I step through into the SL hub, a bright, busy crossroads of activity reminiscent of Times Square.

Feeling a bit conspicuous in my superhero garb, I step up to a nearby kiosk and browse clothing options. Several microtransactions to multiple merchants later, I'm decked out in civvies and ready to play.

Another kiosk nearby lists available clubs and other venues. I pick a nice little jazz club with a live band and moderate traffic numbers on the InWorldz server and open a portal. As I step through, I get a customs message: weapons are not allowed in this sim. I consent to leave my smoke bombs and brass knuckles with the customs agent, and I'm allowed to pass.

SL, meantime, has collected small fees from DCUO, InWorldz and each merchant I've patronized in the hub to compensate them for the listing and linking costs. While I'm in Inworldz, I can buy other merchandise, but customs will check it for the proper tags if I try to take it into other worlds, so I can't smuggle my STAR Labs energy rifle into Middle Earth.

That's my dream. I don't expect to see it in my lifetime. But LL and other VW should feel free to shatter my expectations in this case.

Aeonix Aeon

Sustainability into the future for Second Life, or any virtual environment, includes shifting the revenue mentality to being the gatekeeper of content, with attached micro-transactions. Marketplace is a good start, but was a few years too late. It should have been something inherently included in their business model from day one.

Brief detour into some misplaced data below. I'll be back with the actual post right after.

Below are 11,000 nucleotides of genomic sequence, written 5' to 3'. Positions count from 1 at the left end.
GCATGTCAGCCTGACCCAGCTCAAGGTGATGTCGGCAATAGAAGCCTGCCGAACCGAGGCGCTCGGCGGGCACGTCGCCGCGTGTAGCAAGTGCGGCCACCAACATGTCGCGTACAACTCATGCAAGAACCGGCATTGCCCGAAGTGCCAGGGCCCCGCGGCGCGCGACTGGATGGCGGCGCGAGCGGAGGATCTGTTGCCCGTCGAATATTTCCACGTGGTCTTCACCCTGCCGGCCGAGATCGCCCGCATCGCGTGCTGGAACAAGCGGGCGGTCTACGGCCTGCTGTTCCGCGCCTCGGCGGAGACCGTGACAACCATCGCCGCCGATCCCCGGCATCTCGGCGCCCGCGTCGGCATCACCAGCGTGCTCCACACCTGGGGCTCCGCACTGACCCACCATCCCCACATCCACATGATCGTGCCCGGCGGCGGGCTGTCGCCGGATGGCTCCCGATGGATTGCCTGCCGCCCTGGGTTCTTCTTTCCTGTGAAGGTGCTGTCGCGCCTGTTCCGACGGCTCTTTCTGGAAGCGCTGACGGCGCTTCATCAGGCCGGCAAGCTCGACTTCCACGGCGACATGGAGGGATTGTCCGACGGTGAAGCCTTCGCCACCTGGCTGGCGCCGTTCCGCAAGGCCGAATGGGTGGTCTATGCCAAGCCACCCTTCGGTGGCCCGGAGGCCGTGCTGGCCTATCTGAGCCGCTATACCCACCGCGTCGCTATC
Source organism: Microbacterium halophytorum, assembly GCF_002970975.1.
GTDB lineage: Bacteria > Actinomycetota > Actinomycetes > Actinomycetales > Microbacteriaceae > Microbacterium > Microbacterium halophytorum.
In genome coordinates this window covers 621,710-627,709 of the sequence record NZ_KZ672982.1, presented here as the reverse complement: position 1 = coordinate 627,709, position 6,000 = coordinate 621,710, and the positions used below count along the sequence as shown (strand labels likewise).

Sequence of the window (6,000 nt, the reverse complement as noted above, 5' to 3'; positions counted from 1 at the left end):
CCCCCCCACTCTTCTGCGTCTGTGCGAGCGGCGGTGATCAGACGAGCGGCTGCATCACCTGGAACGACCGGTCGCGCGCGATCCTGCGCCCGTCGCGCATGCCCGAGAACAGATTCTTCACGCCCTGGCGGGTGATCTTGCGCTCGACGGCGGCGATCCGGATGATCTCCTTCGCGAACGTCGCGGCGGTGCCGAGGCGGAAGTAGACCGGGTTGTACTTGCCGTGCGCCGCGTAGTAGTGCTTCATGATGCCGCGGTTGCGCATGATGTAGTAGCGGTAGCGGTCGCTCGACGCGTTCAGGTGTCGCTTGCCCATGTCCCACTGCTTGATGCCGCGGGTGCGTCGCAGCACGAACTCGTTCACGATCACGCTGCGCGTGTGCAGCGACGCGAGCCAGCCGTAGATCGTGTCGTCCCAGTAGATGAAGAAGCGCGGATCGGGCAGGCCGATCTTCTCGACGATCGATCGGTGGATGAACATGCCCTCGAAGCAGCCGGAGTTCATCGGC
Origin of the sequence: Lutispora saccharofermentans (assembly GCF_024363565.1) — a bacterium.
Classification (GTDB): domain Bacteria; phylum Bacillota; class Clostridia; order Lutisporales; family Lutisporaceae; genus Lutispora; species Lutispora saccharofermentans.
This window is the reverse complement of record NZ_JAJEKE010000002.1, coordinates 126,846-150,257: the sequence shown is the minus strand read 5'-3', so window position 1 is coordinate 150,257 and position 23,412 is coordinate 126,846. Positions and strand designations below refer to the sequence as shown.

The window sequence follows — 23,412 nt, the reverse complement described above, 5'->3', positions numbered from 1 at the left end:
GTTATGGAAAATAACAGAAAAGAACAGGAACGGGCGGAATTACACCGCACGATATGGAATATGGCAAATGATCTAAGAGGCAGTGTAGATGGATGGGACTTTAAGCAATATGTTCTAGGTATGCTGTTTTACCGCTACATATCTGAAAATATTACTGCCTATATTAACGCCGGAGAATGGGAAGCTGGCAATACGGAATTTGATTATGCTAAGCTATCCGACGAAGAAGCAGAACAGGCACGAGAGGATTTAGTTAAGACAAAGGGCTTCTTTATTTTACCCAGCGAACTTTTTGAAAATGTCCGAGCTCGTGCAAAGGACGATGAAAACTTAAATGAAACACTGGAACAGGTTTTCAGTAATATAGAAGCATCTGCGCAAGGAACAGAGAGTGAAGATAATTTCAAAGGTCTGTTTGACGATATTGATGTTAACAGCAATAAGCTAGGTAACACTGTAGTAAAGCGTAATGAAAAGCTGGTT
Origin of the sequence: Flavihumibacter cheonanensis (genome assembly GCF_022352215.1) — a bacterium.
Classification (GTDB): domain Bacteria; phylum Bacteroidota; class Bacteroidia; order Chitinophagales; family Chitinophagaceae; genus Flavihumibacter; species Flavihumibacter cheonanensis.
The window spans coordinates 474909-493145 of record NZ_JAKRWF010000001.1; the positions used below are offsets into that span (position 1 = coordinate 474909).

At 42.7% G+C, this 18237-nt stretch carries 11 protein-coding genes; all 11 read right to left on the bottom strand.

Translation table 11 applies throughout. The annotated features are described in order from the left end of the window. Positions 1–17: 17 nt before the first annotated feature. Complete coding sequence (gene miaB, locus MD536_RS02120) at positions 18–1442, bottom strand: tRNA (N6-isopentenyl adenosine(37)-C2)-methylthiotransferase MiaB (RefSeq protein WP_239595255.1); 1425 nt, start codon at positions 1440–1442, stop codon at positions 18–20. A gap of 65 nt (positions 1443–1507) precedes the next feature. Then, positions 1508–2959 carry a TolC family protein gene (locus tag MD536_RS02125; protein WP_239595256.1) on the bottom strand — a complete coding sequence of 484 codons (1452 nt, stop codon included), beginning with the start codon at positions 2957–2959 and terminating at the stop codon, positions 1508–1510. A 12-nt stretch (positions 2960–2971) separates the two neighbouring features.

Social media integration is also a key factor here in gaining further ubiquity and a foothold, however if Linden Lab wants to move forward successfully in that venue, they are going to have to offer something in return to the social web and not continually leech one way.

The biggest revenue stream they have at their disposal is ironically one they have yet to actually utilize, in combination with the social media integration. That is to say, that all of these years, corporations and big names did not actually need to be sold islands and high-end events, but instead should have been offered the one thing that really counts: Their real world products translated into virtual world equivalents and officially offered on Marketplace as a promotional option, with the possibility of real-world tie ins.

Those virtual world equivalents would later extend to the now foundations of Social Media integration with Second Life, and offer a demographic reach which touts 600 million potential viewers with disposable income.

But only if Linden Lab understands the two-way street of social media integration, as well as the full potential of their own marketplace.